of a chela. Only the basal joint of the preepipodite is preserved. It 
arises from the lateral side of the large basal joint. The inner sur- 
face of th? basal joint is modified as a gnathobase. 

Two distinct types of preabdominal shields, or bucklers, are 
present m the collection. Both have the same outline and bear a 
series of 9 or 10 fixed stylets on the lateral margins. One of the 
bucklers is comprised of unanchylosed sclerites, and the other is a 
continuous integument. 

Most of the bucklers composed of sclerites have become dis- 
articulated into pieces of one or more of the component parts (Plate 
18). A medial series and paired lateral series of plates are bordered 
by a marginal girdle. Shoulders are formed at the anterior of the 
buckler by rounded constriction of the anteric-lateral portions of 
the first transverse sclerite. A smooth process (Plate 18, figs. 2, 3 S) 
extends anterior to the constriction. This process is separated from 
the main part of the sclerite by a shallow rounded groove. It con- 
stitutes a surface of articulation with the prosomal shield. Posterior 
to the groove, the first sclerite is ornamented with tubercles and 
granules. A second medical sclerite (Plate 20, fig. 4) is transversely 
rectangular, and it in turn is followed by a third rectangular trans- 
verse plate (Plate 18, fig. 4 S). 



Tennesshk Ordovician Fossils: Cas'ii:r & Brooks 169 



I he Literal series of sclentes are not aligned with the medial 
series. 1 he first lateral pair are unequally pentagonal and are situ- 
ated lateral to portions of the first and second transverse sclerites. 
A pair of triangidar sclerites border portions of the second and all 
( f the lateral edges of the third transverse sclerite. A pair of small 
nearly eciuilateral triangular plates are articulated with the lateral 
portions of the posterior edge of the third transverse sclerite. The 
lateral series of sclerites probably represent pairs of plates which 
originally corresponded to the three sclerites of the transverse 
medial series. It is believed that these sclerites imply that the pre- 
abdomen consists of three metameres. 

Posterior to the anterior shoulders, the buckler is bordered by 
a narrow girdle bearing fixed stylets. Nine and possibly ten stylets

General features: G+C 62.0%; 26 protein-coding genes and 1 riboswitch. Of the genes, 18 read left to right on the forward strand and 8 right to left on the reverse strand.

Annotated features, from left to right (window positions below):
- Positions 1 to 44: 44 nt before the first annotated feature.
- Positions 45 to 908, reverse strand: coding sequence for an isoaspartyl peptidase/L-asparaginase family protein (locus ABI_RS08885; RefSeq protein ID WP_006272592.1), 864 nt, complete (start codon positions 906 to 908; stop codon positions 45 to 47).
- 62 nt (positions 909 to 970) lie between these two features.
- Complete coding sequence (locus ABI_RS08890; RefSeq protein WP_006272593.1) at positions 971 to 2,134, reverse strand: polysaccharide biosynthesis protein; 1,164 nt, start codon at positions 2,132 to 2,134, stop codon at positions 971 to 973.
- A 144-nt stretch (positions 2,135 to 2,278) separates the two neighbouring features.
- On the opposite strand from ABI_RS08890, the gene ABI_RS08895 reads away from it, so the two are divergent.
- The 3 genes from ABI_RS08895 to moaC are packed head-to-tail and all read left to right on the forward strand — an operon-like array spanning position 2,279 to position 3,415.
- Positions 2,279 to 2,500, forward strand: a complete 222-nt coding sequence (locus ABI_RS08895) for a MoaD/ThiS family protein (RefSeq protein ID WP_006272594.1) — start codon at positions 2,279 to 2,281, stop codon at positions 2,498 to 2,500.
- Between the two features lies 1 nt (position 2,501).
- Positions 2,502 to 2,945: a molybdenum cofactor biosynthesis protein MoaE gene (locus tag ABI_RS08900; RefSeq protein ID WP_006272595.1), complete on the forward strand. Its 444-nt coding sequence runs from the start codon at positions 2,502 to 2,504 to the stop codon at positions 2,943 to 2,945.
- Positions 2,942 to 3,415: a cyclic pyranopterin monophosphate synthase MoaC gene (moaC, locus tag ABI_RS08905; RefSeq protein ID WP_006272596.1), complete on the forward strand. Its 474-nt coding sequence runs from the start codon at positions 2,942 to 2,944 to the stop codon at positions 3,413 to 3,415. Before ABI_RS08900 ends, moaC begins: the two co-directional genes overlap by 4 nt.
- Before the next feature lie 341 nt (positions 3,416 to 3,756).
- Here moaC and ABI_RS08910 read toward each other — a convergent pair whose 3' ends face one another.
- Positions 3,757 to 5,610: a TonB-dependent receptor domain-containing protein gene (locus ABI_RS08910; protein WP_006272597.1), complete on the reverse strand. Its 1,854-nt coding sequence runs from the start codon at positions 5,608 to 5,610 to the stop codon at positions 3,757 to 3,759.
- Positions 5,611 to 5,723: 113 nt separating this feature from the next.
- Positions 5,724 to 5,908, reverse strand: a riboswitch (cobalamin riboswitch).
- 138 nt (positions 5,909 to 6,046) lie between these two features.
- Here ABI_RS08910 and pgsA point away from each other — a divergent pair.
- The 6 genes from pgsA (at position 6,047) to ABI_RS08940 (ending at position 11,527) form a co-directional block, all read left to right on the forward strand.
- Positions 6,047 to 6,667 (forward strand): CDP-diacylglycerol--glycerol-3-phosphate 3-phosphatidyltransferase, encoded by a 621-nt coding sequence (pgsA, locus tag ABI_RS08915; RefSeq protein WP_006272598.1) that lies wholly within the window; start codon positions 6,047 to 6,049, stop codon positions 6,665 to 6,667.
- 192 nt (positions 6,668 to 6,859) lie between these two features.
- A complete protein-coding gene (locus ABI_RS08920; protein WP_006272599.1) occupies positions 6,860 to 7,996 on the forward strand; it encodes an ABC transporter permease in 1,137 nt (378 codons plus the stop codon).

project m a posterior-lateral direction. 

The dorsal buckler is believed to have had an arched rachis m 
the central part of the three transverse sclerites. The specimen 
figured in Plates 12 and 13 (figs. 1 S) has a continuous medial 
ridge. This ridge has its greatest width on the first sclerite and 
narrows progressively on each of the two succeeding sclerites. It is 
here assumed that this reflects an original dorsal buckler trait. 
However, there is alwa\s the chance that it represents the imprint 
of an intra-buckler organ in life, otherwise unknown. The rachises 
on the sclentes ot the disarticulated bucklers are different in ap- 
jxarance (Plate 18). They occur as a medial transverse ridge at the 
rear of each sclerite ( Plate 18, figs. 2, 3, 4). The apparent difference 
may be due to compression. A pair of large tubercles is present on 
the rachis near the posterior of each sclerite. 

I he surface of the buckler is ornamented with tubercles and 
granules of unequal size. All the sclerites have a uniserial concen- 
tration of tubercles around their margins. Tubercles literally cover 
the marginal girdle und the fixed stylets. 

The second type of buckler ( Plate 17, fig. 3 S, 4, 5, 6; Plate 19. 
tigs. 2 S, 3 S) is composed of a thin chitinous integument not 
divided into sclerites. Tubercles and granules are more or less even- 
ly distributed over its surface. .A belt across the anterior fourth of 
the shield is more heavily chitinized. A narrow low keel extends 
back along the mid-central line from the anterior fortified zone. A 
pair of slits is situated just posterior to this chitinized zone a short 



170 Bulletin 157 



distance inward from the margins of the shield (Plate 19, fig. 2 S). 
The narrowness of the slits would seem better to conform to genital 
pores than to openings to respiratory chambers. Most of the speci- 
mens bear evidence of a pair of large lateral chambers underlying 
the integument. Outlines of these chambers are impressed on the 
tegument of most specimens. 

These two distinct type of preabdominal bucklers might apriori 
appear to belong to different species of animals, and as such they 
were first considered. There are other possibilities. They could be 
dimorphic forms of the same species, i.e., sexual dimorphism, or 
they could be dorsal and ventral surfaces of the same species. The 
similarity in outline of these two buckler types, the identity of the